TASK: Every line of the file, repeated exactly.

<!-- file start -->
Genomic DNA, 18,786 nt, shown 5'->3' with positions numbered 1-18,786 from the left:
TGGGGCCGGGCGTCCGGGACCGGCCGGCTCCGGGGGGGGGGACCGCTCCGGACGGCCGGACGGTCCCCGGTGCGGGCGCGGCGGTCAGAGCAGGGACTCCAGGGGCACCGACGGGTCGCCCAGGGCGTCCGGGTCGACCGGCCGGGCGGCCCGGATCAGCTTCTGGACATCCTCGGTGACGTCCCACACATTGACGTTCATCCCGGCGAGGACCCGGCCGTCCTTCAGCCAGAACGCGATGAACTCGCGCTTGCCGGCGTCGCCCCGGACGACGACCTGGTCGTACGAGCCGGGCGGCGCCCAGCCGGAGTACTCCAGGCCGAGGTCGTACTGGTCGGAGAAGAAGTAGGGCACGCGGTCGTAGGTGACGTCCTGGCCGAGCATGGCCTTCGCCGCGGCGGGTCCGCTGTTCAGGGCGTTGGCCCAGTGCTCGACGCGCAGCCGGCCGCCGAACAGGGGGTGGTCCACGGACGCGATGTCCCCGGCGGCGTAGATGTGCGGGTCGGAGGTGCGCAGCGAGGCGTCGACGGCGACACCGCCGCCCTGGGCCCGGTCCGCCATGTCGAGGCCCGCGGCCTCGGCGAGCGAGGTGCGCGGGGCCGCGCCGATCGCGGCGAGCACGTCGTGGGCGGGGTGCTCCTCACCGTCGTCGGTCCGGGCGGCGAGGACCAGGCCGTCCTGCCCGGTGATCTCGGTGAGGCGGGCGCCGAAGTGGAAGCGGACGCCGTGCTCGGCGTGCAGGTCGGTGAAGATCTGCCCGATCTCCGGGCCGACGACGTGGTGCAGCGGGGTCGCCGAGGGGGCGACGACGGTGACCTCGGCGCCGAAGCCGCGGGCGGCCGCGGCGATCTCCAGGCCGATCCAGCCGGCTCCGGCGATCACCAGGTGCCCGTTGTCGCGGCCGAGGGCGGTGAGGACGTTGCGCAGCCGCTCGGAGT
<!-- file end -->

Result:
Genomic DNA, 18,786 nt, shown 5'->3' with positions numbered 1-18,786 from the left:
TGGGGCCGGGCGTCCGGGACCGGCCGGCTCCGGGGGGGGGGACCGCTCCGGACGGCCGGACGGTCCCCGGTGCGGGCGCGGCGGTCAGAGCAGGGACTCCAGGGGCACCGACGGGTCGCCCAGGGCGTCCGGGTCGACCGGCCGGGCGGCCCGGATCAGCTTCTGGACATCCTCGGTGACGTCCCACACATTGACGTTCATCCCGGCGAGGACCCGGCCGTCCTTCAGCCAGAACGCGATGAACTCGCGCTTGCCGGCGTCGCCCCGGACGACGACCTGGTCGTACGAGCCGGGCGGCGCCCAGCCGGAGTACTCCAGGCCGAGGTCGTACTGGTCGGAGAAGAAGTAGGGCACGCGGTCGTAGGTGACGTCCTGGCCGAGCATGGCCTTCGCCGCGGCGGGTCCGCTGTTCAGGGCGTTGGCCCAGTGCTCGACGCGCAGCCGGCCGCCGAACAGGGGGTGGTCCACGGACGCGATGTCCCCGGCGGCGTAGATGTGCGGGTCGGAGGTGCGCAGCGAGGCGTCGACGGCGACACCGCCGCCCTGGGCCCGGTCCGCCATGTCGAGGCCCGCGGCCTCGGCGAGCGAGGTGCGCGGGGCCGCGCCGATCGCGGCGAGCACGTCGTGGGCGGGGTGCTCCTCACCGTCGTCGGTCCGGGCGGCGAGGACCAGGCCGTCCTGCCCGGTGATCTCGGTGAGGCGGGCGCCGAAGTGGAAGCGGACGCCGTGCTCGGCGTGCAGGTCGGTGAAGATCTGCCCGATCTCCGGGCCGACGACGTGGTGCAGCGGGGTCGCCGAGGGGGCGACGACGGTGACCTCGGCGCCGAAGCCGCGGGCGGCCGCGGCGATCTCCAGGCCGATCCAGCCGGCTCCGGCGATCACCAGGTGCCCGTTGTCGCGGCCGAGGGCGGTGAGGACGTTGCGCAGCCGCTCGGAGT